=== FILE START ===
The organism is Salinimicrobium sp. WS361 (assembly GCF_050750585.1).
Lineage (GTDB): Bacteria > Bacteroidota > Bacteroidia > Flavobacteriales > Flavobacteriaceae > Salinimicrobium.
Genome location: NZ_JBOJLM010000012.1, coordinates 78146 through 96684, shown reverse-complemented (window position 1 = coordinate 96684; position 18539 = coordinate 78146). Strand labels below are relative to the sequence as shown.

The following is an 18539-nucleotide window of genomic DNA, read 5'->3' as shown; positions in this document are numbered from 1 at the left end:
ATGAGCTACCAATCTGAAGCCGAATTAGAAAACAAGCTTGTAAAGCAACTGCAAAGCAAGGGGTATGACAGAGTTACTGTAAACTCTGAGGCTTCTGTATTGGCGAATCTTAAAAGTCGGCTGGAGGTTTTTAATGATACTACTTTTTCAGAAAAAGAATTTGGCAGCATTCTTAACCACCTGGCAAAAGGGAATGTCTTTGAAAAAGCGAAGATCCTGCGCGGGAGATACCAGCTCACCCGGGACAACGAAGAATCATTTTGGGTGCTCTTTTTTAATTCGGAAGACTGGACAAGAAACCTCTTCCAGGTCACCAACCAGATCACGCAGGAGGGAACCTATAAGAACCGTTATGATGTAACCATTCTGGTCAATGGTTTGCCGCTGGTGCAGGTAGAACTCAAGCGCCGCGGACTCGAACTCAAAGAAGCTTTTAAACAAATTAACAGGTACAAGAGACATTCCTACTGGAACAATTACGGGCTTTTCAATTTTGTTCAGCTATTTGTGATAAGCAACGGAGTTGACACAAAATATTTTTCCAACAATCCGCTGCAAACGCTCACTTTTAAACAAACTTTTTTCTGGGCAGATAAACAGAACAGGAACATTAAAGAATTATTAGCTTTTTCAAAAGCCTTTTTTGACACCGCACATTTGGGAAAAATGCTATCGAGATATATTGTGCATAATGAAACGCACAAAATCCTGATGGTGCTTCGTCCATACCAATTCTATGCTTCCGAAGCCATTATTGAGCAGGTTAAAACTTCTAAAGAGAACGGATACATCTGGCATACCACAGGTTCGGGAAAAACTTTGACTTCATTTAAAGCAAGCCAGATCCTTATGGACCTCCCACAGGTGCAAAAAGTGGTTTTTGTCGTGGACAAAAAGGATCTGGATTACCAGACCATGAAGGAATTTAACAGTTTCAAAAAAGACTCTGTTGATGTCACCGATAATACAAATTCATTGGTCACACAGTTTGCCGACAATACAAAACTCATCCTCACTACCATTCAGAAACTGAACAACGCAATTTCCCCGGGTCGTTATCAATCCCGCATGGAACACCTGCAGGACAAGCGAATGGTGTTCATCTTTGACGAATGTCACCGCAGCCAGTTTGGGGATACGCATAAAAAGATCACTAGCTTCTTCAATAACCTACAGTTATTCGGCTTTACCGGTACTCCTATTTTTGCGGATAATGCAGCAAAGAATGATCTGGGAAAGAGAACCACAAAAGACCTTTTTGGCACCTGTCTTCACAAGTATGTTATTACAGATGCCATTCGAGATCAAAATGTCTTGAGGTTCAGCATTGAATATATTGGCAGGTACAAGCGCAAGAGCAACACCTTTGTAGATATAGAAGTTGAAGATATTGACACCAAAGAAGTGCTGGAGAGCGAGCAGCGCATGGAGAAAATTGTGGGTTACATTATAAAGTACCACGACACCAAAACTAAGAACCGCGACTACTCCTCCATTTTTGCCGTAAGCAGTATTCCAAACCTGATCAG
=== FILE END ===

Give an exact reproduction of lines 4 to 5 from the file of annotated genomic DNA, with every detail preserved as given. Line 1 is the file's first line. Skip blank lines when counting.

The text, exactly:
The following is an 18539-nucleotide window of genomic DNA, read 5'->3' as shown; positions in this document are numbered from 1 at the left end:
ATGAGCTACCAATCTGAAGCCGAATTAGAAAACAAGCTTGTAAAGCAACTGCAAAGCAAGGGGTATGACAGAGTTACTGTAAACTCTGAGGCTTCTGTATTGGCGAATCTTAAAAGTCGGCTGGAGGTTTTTAATGATACTACTTTTTCAGAAAAAGAATTTGGCAGCATTCTTAACCACCTGGCAAAAGGGAATGTCTTTGAAAAAGCGAAGATCCTGCGCGGGAGATACCAGCTCACCCGGGACAACGAAGAATCATTTTGGGTGCTCTTTTTTAATTCGGAAGACTGGACAAGAAACCTCTTCCAGGTCACCAACCAGATCACGCAGGAGGGAACCTATAAGAACCGTTATGATGTAACCATTCTGGTCAATGGTTTGCCGCTGGTGCAGGTAGAACTCAAGCGCCGCGGACTCGAACTCAAAGAAGCTTTTAAACAAATTAACAGGTACAAGAGACATTCCTACTGGAACAATTACGGGCTTTTCAATTTTGTTCAGCTATTTGTGATAAGCAACGGAGTTGACACAAAATATTTTTCCAACAATCCGCTGCAAACGCTCACTTTTAAACAAACTTTTTTCTGGGCAGATAAACAGAACAGGAACATTAAAGAATTATTAGCTTTTTCAAAAGCCTTTTTTGACACCGCACATTTGGGAAAAATGCTATCGAGATATATTGTGCATAATGAAACGCACAAAATCCTGATGGTGCTTCGTCCATACCAATTCTATGCTTCCGAAGCCATTATTGAGCAGGTTAAAACTTCTAAAGAGAACGGATACATCTGGCATACCACAGGTTCGGGAAAAACTTTGACTTCATTTAAAGCAAGCCAGATCCTTATGGACCTCCCACAGGTGCAAAAAGTGGTTTTTGTCGTGGACAAAAAGGATCTGGATTACCAGACCATGAAGGAATTTAACAGTTTCAAAAAAGACTCTGTTGATGTCACCGATAATACAAATTCATTGGTCACACAGTTTGCCGACAATACAAAACTCATCCTCACTACCATTCAGAAACTGAACAACGCAATTTCCCCGGGTCGTTATCAATCCCGCATGGAACACCTGCAGGACAAGCGAATGGTGTTCATCTTTGACGAATGTCACCGCAGCCAGTTTGGGGATACGCATAAAAAGATCACTAGCTTCTTCAATAACCTACAGTTATTCGGCTTTACCGGTACTCCTATTTTTGCGGATAATGCAGCAAAGAATGATCTGGGAAAGAGAACCACAAAAGACCTTTTTGGCACCTGTCTTCACAAGTATGTTATTACAGATGCCATTCGAGATCAAAATGTCTTGAGGTTCAGCATTGAATATATTGGCAGGTACAAGCGCAAGAGCAACACCTTTGTAGATATAGAAGTTGAAGATATTGACACCAAAGAAGTGCTGGAGAGCGAGCAGCGCATGGAGAAAATTGTGGGTTACATTATAAAGTACCACGACACCAAAACTAAGAACCGCGACTACTCCTCCATTTTTGCCGTAAGCAGTATTCCAAACCTGATCAG